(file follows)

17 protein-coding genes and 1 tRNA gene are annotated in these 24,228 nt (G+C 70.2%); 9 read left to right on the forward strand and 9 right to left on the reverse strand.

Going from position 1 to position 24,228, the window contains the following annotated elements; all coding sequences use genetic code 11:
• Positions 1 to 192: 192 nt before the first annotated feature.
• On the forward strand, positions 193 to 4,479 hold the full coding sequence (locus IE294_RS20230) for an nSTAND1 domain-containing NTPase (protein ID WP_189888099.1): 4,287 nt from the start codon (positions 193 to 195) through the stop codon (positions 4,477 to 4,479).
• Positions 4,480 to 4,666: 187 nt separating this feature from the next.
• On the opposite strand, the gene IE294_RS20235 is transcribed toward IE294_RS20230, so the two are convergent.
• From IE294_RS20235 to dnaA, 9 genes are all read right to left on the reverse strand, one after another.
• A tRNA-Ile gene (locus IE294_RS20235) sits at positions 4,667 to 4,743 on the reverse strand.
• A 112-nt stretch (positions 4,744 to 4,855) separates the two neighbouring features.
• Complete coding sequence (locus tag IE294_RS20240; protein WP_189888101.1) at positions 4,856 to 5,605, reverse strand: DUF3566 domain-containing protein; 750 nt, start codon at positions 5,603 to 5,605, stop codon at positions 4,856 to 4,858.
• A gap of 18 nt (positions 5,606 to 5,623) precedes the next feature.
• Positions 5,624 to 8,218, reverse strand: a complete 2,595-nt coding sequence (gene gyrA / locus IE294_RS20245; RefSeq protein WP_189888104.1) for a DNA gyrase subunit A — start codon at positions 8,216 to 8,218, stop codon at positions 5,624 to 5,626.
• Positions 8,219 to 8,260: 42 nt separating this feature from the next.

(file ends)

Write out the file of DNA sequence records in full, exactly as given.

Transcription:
17 protein-coding genes and 1 tRNA gene are annotated in these 24,228 nt (G+C 70.2%); 9 read left to right on the forward strand and 9 right to left on the reverse strand.

Going from position 1 to position 24,228, the window contains the following annotated elements; all coding sequences use genetic code 11:
• Positions 1 to 192: 192 nt before the first annotated feature.
• On the forward strand, positions 193 to 4,479 hold the full coding sequence (locus IE294_RS20230) for an nSTAND1 domain-containing NTPase (protein ID WP_189888099.1): 4,287 nt from the start codon (positions 193 to 195) through the stop codon (positions 4,477 to 4,479).
• Positions 4,480 to 4,666: 187 nt separating this feature from the next.
• On the opposite strand, the gene IE294_RS20235 is transcribed toward IE294_RS20230, so the two are convergent.
• From IE294_RS20235 to dnaA, 9 genes are all read right to left on the reverse strand, one after another.
• A tRNA-Ile gene (locus IE294_RS20235) sits at positions 4,667 to 4,743 on the reverse strand.
• A 112-nt stretch (positions 4,744 to 4,855) separates the two neighbouring features.
• Complete coding sequence (locus tag IE294_RS20240; protein WP_189888101.1) at positions 4,856 to 5,605, reverse strand: DUF3566 domain-containing protein; 750 nt, start codon at positions 5,603 to 5,605, stop codon at positions 4,856 to 4,858.
• A gap of 18 nt (positions 5,606 to 5,623) precedes the next feature.
• Positions 5,624 to 8,218, reverse strand: a complete 2,595-nt coding sequence (gene gyrA / locus IE294_RS20245; RefSeq protein WP_189888104.1) for a DNA gyrase subunit A — start codon at positions 8,216 to 8,218, stop codon at positions 5,624 to 5,626.
• Positions 8,219 to 8,260: 42 nt separating this feature from the next.